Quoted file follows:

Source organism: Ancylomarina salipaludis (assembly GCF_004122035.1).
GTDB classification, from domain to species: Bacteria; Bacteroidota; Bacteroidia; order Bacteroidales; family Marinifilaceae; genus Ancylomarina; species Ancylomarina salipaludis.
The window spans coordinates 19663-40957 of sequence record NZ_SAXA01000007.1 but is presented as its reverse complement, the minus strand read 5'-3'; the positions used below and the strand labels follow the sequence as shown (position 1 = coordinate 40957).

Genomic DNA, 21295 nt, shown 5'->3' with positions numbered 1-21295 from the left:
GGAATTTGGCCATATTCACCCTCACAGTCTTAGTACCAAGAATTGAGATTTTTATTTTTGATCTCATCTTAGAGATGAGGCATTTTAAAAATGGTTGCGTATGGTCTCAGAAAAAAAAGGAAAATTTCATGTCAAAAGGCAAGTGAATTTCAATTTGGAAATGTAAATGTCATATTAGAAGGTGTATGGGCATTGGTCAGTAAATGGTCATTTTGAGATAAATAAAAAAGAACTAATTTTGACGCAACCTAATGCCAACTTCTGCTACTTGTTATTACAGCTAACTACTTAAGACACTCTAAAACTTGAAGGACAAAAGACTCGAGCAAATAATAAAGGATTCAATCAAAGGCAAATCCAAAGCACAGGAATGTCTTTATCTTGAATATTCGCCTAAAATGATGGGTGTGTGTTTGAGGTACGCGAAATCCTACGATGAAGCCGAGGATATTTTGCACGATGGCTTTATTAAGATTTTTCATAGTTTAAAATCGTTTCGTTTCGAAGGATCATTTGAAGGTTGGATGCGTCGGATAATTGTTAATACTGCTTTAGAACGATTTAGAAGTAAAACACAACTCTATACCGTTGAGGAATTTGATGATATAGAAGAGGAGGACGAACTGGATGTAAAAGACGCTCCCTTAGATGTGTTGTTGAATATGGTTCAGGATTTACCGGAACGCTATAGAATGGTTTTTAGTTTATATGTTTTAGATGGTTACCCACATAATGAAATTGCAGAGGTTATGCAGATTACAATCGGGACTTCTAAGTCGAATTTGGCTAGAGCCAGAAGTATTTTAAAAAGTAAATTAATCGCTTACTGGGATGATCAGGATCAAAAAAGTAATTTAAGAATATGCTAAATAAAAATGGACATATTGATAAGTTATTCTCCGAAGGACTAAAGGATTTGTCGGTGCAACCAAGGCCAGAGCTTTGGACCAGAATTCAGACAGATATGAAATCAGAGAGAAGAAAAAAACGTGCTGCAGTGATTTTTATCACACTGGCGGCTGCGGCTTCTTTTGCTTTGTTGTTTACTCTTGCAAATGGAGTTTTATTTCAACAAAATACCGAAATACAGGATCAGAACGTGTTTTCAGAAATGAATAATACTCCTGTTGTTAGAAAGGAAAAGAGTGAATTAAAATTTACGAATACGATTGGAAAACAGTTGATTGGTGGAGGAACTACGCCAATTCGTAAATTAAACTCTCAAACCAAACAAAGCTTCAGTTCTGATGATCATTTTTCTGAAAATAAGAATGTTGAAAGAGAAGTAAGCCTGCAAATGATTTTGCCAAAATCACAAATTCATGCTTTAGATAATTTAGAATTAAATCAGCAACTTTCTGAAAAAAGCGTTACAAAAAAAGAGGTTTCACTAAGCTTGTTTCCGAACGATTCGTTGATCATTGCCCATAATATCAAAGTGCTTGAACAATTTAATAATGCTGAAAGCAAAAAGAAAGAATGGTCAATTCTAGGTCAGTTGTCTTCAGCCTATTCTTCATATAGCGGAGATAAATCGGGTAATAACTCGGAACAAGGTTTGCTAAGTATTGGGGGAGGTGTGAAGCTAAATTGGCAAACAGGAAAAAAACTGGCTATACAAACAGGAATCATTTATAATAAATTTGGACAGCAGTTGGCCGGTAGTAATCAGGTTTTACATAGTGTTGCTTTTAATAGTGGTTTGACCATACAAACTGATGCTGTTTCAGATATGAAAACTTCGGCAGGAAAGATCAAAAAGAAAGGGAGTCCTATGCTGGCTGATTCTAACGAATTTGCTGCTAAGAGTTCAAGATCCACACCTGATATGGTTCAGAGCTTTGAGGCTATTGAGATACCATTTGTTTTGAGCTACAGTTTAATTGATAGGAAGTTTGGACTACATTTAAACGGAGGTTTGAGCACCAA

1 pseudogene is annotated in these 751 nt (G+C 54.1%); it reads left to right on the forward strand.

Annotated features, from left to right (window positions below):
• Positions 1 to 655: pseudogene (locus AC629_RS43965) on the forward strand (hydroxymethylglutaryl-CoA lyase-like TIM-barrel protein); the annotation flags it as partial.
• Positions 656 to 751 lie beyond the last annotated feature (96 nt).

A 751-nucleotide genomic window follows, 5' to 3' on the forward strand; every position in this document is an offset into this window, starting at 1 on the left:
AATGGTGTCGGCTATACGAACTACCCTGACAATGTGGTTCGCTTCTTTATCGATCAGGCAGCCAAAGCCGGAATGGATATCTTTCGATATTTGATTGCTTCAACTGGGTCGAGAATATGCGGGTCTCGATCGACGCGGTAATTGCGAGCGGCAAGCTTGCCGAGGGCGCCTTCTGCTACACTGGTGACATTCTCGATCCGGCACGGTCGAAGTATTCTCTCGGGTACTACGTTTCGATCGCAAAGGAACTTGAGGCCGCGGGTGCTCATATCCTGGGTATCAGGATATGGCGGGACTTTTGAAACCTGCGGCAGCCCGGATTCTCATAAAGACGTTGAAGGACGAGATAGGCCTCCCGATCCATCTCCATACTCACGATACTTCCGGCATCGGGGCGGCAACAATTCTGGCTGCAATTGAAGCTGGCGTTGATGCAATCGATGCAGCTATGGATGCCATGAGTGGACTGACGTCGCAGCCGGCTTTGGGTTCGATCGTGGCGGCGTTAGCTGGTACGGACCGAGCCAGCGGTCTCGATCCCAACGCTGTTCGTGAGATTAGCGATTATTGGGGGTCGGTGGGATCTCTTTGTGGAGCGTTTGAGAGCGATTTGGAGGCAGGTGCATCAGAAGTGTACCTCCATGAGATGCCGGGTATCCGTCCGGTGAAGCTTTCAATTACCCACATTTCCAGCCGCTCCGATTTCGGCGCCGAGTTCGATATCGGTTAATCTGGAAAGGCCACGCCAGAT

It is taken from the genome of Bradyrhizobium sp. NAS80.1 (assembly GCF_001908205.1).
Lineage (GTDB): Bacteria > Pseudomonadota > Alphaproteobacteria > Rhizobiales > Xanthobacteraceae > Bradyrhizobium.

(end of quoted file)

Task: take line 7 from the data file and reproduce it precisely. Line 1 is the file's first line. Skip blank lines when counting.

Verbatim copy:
Annotated features, from left to right (window positions below):